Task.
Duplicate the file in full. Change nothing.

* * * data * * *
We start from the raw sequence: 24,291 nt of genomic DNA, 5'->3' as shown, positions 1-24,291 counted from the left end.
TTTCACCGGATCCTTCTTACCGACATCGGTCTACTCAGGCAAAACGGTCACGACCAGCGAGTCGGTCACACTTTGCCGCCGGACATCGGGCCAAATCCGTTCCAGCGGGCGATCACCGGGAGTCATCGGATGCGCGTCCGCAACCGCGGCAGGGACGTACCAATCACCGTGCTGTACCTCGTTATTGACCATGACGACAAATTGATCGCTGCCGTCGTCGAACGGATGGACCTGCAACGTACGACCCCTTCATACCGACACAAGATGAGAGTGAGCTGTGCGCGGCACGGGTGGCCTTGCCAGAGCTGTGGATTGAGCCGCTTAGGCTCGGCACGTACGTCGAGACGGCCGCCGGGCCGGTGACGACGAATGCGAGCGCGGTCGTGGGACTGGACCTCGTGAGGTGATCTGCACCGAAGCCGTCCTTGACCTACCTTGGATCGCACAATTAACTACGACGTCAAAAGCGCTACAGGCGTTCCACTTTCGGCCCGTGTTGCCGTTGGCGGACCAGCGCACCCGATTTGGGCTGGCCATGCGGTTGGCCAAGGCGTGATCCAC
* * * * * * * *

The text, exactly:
We start from the raw sequence: 24,291 nt of genomic DNA, 5'->3' as shown, positions 1-24,291 counted from the left end.
TTTCACCGGATCCTTCTTACCGACATCGGTCTACTCAGGCAAAACGGTCACGACCAGCGAGTCGGTCACACTTTGCCGCCGGACATCGGGCCAAATCCGTTCCAGCGGGCGATCACCGGGAGTCATCGGATGCGCGTCCGCAACCGCGGCAGGGACGTACCAATCACCGTGCTGTACCTCGTTATTGACCATGACGACAAATTGATCGCTGCCGTCGTCGAACGGATGGACCTGCAACGTACGACCCCTTCATACCGACACAAGATGAGAGTGAGCTGTGCGCGGCACGGGTGGCCTTGCCAGAGCTGTGGATTGAGCCGCTTAGGCTCGGCACGTACGTCGAGACGGCCGCCGGGCCGGTGACGACGAATGCGAGCGCGGTCGTGGGACTGGACCTCGTGAGGTGATCTGCACCGAAGCCGTCCTTGACCTACCTTGGATCGCACAATTAACTACGACGTCAAAAGCGCTACAGGCGTTCCACTTTCGGCCCGTGTTGCCGTTGGCGGACCAGCGCACCCGATTTGGGCTGGCCATGCGGTTGGCCAAGGCGTGATCCAC